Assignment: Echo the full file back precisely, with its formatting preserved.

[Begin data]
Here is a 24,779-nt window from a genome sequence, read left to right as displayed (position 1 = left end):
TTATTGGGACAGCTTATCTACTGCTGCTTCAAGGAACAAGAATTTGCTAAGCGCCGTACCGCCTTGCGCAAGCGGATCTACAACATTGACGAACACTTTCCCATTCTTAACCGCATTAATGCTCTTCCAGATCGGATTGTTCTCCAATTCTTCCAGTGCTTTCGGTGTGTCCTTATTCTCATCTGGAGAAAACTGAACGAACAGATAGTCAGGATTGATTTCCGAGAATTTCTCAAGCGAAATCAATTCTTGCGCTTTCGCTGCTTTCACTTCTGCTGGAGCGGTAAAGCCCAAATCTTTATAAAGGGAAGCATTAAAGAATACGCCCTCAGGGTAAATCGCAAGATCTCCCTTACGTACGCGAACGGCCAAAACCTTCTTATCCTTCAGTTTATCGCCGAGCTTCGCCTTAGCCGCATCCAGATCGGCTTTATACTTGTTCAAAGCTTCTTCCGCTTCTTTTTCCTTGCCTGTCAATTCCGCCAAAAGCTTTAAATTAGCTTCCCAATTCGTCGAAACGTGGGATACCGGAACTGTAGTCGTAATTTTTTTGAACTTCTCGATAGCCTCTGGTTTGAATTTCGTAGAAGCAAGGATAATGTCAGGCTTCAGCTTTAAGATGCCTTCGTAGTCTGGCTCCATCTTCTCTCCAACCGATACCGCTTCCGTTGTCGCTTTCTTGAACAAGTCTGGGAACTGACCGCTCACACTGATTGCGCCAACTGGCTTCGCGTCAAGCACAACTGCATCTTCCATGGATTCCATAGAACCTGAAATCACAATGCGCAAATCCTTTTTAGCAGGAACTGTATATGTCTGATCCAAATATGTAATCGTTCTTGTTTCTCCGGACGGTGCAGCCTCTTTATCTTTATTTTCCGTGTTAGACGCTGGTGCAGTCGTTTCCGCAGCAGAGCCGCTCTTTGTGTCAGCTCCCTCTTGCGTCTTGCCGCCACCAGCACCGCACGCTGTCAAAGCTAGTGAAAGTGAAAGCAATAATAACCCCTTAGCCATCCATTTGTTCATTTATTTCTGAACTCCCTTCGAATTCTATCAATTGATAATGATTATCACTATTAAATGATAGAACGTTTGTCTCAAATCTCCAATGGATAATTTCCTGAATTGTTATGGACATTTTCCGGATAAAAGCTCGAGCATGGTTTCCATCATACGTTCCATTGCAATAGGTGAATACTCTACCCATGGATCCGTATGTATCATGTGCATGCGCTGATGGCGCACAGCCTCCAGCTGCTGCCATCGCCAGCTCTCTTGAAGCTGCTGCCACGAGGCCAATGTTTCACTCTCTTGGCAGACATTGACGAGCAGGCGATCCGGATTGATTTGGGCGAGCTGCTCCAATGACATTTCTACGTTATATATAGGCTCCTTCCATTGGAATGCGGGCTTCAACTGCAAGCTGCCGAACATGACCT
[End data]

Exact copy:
Here is a 24,779-nt window from a genome sequence, read left to right as displayed (position 1 = left end):
TTATTGGGACAGCTTATCTACTGCTGCTTCAAGGAACAAGAATTTGCTAAGCGCCGTACCGCCTTGCGCAAGCGGATCTACAACATTGACGAACACTTTCCCATTCTTAACCGCATTAATGCTCTTCCAGATCGGATTGTTCTCCAATTCTTCCAGTGCTTTCGGTGTGTCCTTATTCTCATCTGGAGAAAACTGAACGAACAGATAGTCAGGATTGATTTCCGAGAATTTCTCAAGCGAAATCAATTCTTGCGCTTTCGCTGCTTTCACTTCTGCTGGAGCGGTAAAGCCCAAATCTTTATAAAGGGAAGCATTAAAGAATACGCCCTCAGGGTAAATCGCAAGATCTCCCTTACGTACGCGAACGGCCAAAACCTTCTTATCCTTCAGTTTATCGCCGAGCTTCGCCTTAGCCGCATCCAGATCGGCTTTATACTTGTTCAAAGCTTCTTCCGCTTCTTTTTCCTTGCCTGTCAATTCCGCCAAAAGCTTTAAATTAGCTTCCCAATTCGTCGAAACGTGGGATACCGGAACTGTAGTCGTAATTTTTTTGAACTTCTCGATAGCCTCTGGTTTGAATTTCGTAGAAGCAAGGATAATGTCAGGCTTCAGCTTTAAGATGCCTTCGTAGTCTGGCTCCATCTTCTCTCCAACCGATACCGCTTCCGTTGTCGCTTTCTTGAACAAGTCTGGGAACTGACCGCTCACACTGATTGCGCCAACTGGCTTCGCGTCAAGCACAACTGCATCTTCCATGGATTCCATAGAACCTGAAATCACAATGCGCAAATCCTTTTTAGCAGGAACTGTATATGTCTGATCCAAATATGTAATCGTTCTTGTTTCTCCGGACGGTGCAGCCTCTTTATCTTTATTTTCCGTGTTAGACGCTGGTGCAGTCGTTTCCGCAGCAGAGCCGCTCTTTGTGTCAGCTCCCTCTTGCGTCTTGCCGCCACCAGCACCGCACGCTGTCAAAGCTAGTGAAAGTGAAAGCAATAATAACCCCTTAGCCATCCATTTGTTCATTTATTTCTGAACTCCCTTCGAATTCTATCAATTGATAATGATTATCACTATTAAATGATAGAACGTTTGTCTCAAATCTCCAATGGATAATTTCCTGAATTGTTATGGACATTTTCCGGATAAAAGCTCGAGCATGGTTTCCATCATACGTTCCATTGCAATAGGTGAATACTCTACCCATGGATCCGTATGTATCATGTGCATGCGCTGATGGCGCACAGCCTCCAGCTGCTGCCATCGCCAGCTCTCTTGAAGCTGCTGCCACGAGGCCAATGTTTCACTCTCTTGGCAGACATTGACGAGCAGGCGATCCGGATTGATTTGGGCGAGCTGCTCCAATGACATTTCTACGTTATATATAGGCTCCTTCCATTGGAATGCGGGCTTCAACTGCAAGCTGCCGAACATGACCT